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Home is where the art is

Home is where the art is
By Tammy Scileppi

Your home is an expression of who you are, so whether you’re tidy or sloppy, a minimalist or collector, fashion conscious or not, your intimate space reflects your personality.

Experience the aesthetics of decorating and domesticity during an exhibition at SculptureCenter in Long Island City, from April 22 through July 22. Viewing retro/contemporary conceptual works, created by a select group of visionary artists with fresh perspectives on interior design, visitors will be introduced to new and exciting art forms.

The works on display will also supply creative new answers to the age-old question: What makes a home a home?

“I am really excited to see what people take away from the exhibition, as a lot of the artists are posing significant questions about the construction of the contemporary household,” said Ruba Katrib, curator of the SculptureCenter.

Progressive works encompass homemaking concepts and such – in modernity vs. 19th and 20th centuries – exploring the evolution of the home, along with changing ideas of family, identity, décor trends, and even politics, while examining the impact of mass market influences on consumers’ decorating and lifestyle choices.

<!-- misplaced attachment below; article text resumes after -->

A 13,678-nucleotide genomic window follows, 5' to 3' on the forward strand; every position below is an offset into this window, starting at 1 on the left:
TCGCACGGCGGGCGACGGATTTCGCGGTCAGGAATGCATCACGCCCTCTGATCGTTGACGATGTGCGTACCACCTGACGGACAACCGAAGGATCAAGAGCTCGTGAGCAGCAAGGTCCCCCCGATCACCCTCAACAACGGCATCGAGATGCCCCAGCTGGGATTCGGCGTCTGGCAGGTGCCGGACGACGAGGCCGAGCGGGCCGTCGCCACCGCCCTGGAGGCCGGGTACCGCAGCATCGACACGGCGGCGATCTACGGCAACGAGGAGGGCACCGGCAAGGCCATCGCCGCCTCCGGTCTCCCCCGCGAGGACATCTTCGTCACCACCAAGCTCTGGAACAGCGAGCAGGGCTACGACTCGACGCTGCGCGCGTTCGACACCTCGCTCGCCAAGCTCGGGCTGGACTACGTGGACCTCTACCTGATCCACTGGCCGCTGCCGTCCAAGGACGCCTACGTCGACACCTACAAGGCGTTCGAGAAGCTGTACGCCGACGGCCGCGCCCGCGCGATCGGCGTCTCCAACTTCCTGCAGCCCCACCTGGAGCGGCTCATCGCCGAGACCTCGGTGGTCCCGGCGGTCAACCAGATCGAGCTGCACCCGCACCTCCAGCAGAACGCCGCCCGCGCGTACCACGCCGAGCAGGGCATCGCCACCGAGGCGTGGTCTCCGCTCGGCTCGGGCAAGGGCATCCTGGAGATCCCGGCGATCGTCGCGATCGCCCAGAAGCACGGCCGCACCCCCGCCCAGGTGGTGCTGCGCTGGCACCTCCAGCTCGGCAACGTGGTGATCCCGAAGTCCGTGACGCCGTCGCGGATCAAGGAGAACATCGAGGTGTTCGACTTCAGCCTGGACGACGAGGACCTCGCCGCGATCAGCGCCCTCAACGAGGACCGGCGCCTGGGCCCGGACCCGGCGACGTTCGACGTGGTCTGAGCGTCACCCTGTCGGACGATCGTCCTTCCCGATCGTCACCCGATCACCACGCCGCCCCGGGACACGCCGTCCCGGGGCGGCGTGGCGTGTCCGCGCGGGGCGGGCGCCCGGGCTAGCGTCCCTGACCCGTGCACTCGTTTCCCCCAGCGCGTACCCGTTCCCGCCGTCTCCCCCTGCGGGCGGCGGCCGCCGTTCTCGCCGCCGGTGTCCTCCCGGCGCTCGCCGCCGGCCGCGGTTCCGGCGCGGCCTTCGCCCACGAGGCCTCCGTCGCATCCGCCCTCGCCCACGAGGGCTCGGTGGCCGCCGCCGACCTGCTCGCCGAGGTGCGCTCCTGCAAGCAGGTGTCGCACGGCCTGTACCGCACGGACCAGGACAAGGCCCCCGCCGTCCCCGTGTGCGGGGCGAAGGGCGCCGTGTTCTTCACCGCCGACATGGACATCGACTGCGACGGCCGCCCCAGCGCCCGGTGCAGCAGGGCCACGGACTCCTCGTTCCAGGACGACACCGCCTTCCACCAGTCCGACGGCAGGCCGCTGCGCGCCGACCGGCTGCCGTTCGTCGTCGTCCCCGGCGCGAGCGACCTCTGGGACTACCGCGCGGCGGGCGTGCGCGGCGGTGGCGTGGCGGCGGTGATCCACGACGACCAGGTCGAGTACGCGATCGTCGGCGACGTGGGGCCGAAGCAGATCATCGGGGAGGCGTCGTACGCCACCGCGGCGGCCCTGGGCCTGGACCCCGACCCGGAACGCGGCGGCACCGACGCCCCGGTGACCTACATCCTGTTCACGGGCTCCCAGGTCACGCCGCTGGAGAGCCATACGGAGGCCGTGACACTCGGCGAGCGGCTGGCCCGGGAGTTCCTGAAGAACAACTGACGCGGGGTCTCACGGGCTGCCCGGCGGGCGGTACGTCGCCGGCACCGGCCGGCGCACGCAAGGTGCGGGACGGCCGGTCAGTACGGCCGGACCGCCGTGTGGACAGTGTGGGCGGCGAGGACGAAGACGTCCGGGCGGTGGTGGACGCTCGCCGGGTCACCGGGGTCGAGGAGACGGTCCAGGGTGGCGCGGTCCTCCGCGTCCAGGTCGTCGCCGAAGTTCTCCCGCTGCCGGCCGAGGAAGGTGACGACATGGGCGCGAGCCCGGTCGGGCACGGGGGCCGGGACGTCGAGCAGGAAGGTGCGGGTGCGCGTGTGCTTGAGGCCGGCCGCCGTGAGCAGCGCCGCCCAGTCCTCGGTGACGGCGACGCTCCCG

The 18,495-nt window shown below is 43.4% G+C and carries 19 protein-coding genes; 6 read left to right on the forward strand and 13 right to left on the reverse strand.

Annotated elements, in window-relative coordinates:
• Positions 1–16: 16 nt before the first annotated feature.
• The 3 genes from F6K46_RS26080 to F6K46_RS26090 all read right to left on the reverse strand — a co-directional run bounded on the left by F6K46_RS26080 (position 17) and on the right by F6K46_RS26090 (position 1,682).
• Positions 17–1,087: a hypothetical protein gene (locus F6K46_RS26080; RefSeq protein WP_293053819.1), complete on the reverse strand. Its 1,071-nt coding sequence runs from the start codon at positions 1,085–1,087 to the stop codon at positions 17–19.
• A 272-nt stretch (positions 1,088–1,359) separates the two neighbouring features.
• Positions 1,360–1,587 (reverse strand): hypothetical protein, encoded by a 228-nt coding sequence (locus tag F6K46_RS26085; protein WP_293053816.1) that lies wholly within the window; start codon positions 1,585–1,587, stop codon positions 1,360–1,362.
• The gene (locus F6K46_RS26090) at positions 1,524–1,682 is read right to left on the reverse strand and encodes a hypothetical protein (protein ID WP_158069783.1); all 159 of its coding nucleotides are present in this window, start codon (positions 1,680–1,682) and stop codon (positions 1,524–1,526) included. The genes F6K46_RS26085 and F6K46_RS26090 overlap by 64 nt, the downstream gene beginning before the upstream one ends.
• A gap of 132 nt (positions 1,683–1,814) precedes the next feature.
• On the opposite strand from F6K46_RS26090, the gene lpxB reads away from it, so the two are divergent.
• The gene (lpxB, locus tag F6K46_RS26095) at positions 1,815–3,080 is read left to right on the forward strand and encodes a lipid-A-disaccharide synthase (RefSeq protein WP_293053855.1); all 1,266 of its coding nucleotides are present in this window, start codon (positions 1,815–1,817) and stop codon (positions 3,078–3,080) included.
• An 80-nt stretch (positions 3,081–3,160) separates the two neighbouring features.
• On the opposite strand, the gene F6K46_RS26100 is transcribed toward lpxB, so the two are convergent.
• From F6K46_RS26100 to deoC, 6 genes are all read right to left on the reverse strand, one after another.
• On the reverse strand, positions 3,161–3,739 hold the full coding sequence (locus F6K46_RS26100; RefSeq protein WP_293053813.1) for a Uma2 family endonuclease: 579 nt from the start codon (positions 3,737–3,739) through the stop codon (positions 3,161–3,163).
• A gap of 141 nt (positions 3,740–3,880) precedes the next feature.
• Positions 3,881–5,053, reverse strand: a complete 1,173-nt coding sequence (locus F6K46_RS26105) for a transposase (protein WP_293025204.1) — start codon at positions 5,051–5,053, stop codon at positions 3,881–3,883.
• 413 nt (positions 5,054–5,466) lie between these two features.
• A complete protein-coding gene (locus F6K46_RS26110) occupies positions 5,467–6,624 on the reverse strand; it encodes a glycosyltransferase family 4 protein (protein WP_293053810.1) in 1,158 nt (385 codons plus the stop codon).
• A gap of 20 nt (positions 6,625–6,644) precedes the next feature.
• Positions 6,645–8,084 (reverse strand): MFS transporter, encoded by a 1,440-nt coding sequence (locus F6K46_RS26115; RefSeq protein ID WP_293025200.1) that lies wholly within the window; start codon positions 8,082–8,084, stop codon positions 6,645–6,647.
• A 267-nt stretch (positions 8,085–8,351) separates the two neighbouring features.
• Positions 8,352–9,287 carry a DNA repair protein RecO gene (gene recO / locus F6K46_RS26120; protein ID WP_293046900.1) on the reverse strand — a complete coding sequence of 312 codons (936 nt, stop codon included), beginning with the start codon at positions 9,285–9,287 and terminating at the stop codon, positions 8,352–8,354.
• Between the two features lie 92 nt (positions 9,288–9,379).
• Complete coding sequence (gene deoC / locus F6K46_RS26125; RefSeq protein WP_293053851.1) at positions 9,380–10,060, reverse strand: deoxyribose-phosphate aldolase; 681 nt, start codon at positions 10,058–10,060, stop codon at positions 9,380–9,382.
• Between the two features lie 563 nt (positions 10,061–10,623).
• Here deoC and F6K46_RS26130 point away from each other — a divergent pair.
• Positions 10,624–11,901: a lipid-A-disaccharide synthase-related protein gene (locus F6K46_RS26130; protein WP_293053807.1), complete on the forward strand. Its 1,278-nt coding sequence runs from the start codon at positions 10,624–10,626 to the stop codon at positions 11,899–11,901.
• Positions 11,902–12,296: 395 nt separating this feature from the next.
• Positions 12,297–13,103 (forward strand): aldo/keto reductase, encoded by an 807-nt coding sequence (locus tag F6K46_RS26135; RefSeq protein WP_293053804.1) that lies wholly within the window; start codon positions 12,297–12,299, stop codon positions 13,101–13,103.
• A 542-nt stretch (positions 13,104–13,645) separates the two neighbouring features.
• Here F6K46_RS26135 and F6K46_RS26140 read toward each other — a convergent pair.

The exhibition will include several artists’ works grouped around a variety of themes. German-born artist Kirsten Pieroth’s “Notions of legacy and heritage” looks at how using simple materials that refer to valuable family heirlooms, such as Fabergé eggs and crystal glassware, symbolize domesticity and familial bonds.

In “Portraits of intimate spaces,” Japanese artist Yuki Kimura’s black and white prints displayed on freestanding panel structures explore the beauty of minimalism.

Modernist architecture in Brazil and class structures from the servants’ perspectives, are the focus of a film by Tamar Guimarães and examine the schism between a 1950s “hedonistic” home and those who care for it.

Design magic happens when out-of-the-box ideas join forces with innovative style elements.

Throughout the three-month run of the show, the SculptureCenter, 44-19 Purves St., plans to hold public programs to complement the works.

On Wednesday, May 8; as part of the SC Evenings, visitors can get a peek at the accompanying guidebook with the “Better Homes” publication launch. Then, on July 2, Penny Sparke, a professor of design history at Kingston University, London, will take part in a conservation on home design. Her books include The Modern Interior (2008) and Elsie de Wolfe: The Birth of Modern Decoration (2005).

IF YOU GO:

SculptureCenter

Exhibition: Better Homes

Monday, April 22 – Monday, July 22

(Opening Reception: Sunday, April 21, 5 p.m.)

Gallery Hours: Thursday – Monday 11 a.m.- 6 p.m.

44-19 Purves St.

L.I.C., NY

(718)361-1750

www.sculpture-center.org

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